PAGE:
Stakeholders came together for an annual summit in Bloomington Wednesday to talk about the status of Interstate 69.
The state took control of I-69 Section 5 last year, after the private developer it hired to build, finance and maintain the roadway ran into major financial problems and delays. Construction is expected to wrap up by the end of August, but that’s nearly two years behind schedule.
During a panel discussion, Indiana Department of Transportation Project Manager Sandra Flum says the experience could change how the state selects contractors for public-private partnerships in the future.
“If we put some sort of threshold on there that says they must be able to bring their own resources, just crafting that is something that we should look at for future opportunities to make sure they are capable of doing that,” Flum says.
Paving crews started overnight operations this week as the state works to meet the August deadline for construction on the stretch between Bloomington and Martinsville. Flum says they’re slated to finish on time.
“We will finish this in August of this year,” Flum says. “Our executive office laughingly says August 32 it will be open.”
And Public Relations Manager Andy Dietrick says drivers will notice significant changes around Bloomington before then.
“At the end of this week we will be opening three of the four legs of the Sample Road interchange,” Dietrick says. “The northbound on ramp will be coming a few weeks after that.”
Construction on the final section of I-69 from Martinsville to Indianapolis will start in late 2019. It will be completed in five different segments. The state will use its traditional Design-Bid-Build model to build the first few segments. That involves hiring a consultant to do the design, then hiring a contractor to build the interstate.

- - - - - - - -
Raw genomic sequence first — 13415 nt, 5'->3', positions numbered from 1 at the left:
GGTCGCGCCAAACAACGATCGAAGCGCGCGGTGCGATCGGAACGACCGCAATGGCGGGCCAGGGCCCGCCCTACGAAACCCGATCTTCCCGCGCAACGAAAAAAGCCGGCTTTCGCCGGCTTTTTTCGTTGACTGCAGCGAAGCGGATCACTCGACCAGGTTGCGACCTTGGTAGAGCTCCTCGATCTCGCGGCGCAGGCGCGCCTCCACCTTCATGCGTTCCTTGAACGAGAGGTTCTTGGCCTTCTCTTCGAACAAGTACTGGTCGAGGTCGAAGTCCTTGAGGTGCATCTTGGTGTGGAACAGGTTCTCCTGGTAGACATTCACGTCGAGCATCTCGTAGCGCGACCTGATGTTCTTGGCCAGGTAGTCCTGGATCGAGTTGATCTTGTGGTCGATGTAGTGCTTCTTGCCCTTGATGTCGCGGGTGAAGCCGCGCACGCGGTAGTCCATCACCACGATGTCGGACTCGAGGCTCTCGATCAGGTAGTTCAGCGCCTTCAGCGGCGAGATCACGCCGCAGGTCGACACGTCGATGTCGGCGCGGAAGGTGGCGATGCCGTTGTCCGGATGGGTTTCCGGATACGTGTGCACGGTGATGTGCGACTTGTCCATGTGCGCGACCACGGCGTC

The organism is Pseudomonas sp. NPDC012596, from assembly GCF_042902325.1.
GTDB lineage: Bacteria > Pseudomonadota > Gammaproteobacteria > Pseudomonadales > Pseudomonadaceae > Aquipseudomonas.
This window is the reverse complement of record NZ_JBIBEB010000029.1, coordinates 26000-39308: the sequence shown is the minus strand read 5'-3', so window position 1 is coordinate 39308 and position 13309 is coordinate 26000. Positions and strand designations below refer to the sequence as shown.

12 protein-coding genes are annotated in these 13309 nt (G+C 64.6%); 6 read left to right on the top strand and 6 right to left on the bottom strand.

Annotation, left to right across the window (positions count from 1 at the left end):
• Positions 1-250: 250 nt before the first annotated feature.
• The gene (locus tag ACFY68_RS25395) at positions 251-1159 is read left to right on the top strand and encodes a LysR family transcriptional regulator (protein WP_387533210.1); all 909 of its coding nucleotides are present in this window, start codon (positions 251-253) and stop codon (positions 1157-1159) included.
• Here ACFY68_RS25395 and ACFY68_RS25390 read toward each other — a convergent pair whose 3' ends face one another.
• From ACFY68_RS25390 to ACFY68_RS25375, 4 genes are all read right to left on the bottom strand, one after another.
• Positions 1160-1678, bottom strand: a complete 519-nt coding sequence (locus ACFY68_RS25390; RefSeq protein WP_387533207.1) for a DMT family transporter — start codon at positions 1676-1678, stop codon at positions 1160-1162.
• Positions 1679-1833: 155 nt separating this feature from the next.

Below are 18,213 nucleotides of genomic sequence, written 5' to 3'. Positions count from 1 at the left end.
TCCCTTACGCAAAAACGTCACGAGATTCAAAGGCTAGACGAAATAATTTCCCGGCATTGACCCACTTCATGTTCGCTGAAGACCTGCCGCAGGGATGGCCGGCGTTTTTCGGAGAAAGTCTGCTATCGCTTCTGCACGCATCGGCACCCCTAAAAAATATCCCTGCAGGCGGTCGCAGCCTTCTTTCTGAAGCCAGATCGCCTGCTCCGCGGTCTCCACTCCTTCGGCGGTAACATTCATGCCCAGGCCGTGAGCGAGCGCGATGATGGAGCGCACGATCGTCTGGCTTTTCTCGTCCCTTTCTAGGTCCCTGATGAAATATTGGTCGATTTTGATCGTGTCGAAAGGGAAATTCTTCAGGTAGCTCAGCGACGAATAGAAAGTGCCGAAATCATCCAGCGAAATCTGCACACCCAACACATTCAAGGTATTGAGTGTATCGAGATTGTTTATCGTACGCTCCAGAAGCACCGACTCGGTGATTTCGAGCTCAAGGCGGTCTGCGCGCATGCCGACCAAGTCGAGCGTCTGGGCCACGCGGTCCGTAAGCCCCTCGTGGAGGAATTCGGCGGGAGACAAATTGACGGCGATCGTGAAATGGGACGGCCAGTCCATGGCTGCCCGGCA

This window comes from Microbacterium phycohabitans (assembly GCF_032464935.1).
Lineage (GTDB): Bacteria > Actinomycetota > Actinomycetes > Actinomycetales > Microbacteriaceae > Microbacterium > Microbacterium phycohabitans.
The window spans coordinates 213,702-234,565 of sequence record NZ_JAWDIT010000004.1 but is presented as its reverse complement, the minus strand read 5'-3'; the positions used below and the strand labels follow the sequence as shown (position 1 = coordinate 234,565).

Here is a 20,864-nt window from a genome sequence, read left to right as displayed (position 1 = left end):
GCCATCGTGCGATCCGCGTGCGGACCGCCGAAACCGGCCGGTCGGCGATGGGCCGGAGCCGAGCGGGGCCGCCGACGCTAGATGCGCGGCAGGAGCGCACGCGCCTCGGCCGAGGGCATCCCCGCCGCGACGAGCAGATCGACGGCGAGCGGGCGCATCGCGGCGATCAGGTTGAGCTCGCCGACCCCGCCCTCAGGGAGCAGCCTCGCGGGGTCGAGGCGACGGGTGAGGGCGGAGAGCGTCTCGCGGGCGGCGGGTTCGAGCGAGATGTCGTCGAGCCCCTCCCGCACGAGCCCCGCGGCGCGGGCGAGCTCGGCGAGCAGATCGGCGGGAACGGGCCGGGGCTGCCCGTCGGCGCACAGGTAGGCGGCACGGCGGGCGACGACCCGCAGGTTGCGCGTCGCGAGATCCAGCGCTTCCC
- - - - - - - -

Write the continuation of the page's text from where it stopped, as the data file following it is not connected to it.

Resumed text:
The state says the Marion County portion of Section 6 will likely be completed using a public-private partnership. But officials say it will be a different arrangement than the failed partnership the state entered into to complete Section 5 of the interstate. The state plans to use what’s called a Design-Build-Best-Value model.
“It allows the contractors and consulting teams to have a bit more of an innovative and possibly some better approaches on how we can deliver the project that adds value to the state,” says Indiana Department of Transportation Project Manager Jim Earl. “For example, they may have an acceleration that will allow the project to be under construction one year less than what we expected.”
Earl says the partnership allows INDOT to maintain power over managing the risks of the project.
He says while the state has committed to funding the final stretch of I-69, it’s unclear where the money will come from.